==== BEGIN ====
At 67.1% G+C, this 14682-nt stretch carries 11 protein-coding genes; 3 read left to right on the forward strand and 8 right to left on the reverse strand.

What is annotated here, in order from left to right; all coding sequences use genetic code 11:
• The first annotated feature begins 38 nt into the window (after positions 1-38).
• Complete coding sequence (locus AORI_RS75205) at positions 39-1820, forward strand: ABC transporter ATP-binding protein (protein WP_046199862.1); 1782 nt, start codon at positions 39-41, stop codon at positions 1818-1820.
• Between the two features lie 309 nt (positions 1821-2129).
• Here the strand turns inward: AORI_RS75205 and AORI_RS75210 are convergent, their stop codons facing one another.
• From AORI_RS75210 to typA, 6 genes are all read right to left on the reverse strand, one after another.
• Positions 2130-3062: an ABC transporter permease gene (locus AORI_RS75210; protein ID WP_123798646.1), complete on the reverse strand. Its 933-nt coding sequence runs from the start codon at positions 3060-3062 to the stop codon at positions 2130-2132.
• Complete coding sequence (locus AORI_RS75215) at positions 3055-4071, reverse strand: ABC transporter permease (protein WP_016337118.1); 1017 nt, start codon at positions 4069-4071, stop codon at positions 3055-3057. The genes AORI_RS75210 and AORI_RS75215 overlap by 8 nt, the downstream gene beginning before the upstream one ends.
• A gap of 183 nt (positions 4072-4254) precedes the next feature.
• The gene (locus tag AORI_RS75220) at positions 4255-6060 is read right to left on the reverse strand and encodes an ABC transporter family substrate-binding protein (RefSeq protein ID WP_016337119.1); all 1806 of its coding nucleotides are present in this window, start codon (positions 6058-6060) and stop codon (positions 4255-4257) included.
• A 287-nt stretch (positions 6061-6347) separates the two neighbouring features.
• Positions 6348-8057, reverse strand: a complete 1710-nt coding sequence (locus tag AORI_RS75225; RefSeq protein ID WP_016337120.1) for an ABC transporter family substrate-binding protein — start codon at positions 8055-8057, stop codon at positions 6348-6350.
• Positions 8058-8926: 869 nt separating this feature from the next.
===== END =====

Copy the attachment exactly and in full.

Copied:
At 67.1% G+C, this 14682-nt stretch carries 11 protein-coding genes; 3 read left to right on the forward strand and 8 right to left on the reverse strand.

What is annotated here, in order from left to right; all coding sequences use genetic code 11:
• The first annotated feature begins 38 nt into the window (after positions 1-38).
• Complete coding sequence (locus AORI_RS75205) at positions 39-1820, forward strand: ABC transporter ATP-binding protein (protein WP_046199862.1); 1782 nt, start codon at positions 39-41, stop codon at positions 1818-1820.
• Between the two features lie 309 nt (positions 1821-2129).
• Here the strand turns inward: AORI_RS75205 and AORI_RS75210 are convergent, their stop codons facing one another.
• From AORI_RS75210 to typA, 6 genes are all read right to left on the reverse strand, one after another.
• Positions 2130-3062: an ABC transporter permease gene (locus AORI_RS75210; protein ID WP_123798646.1), complete on the reverse strand. Its 933-nt coding sequence runs from the start codon at positions 3060-3062 to the stop codon at positions 2130-2132.
• Complete coding sequence (locus AORI_RS75215) at positions 3055-4071, reverse strand: ABC transporter permease (protein WP_016337118.1); 1017 nt, start codon at positions 4069-4071, stop codon at positions 3055-3057. The genes AORI_RS75210 and AORI_RS75215 overlap by 8 nt, the downstream gene beginning before the upstream one ends.
• A gap of 183 nt (positions 4072-4254) precedes the next feature.
• The gene (locus tag AORI_RS75220) at positions 4255-6060 is read right to left on the reverse strand and encodes an ABC transporter family substrate-binding protein (RefSeq protein ID WP_016337119.1); all 1806 of its coding nucleotides are present in this window, start codon (positions 6058-6060) and stop codon (positions 4255-4257) included.
• A 287-nt stretch (positions 6061-6347) separates the two neighbouring features.
• Positions 6348-8057, reverse strand: a complete 1710-nt coding sequence (locus tag AORI_RS75225; RefSeq protein ID WP_016337120.1) for an ABC transporter family substrate-binding protein — start codon at positions 8055-8057, stop codon at positions 6348-6350.
• Positions 8058-8926: 869 nt separating this feature from the next.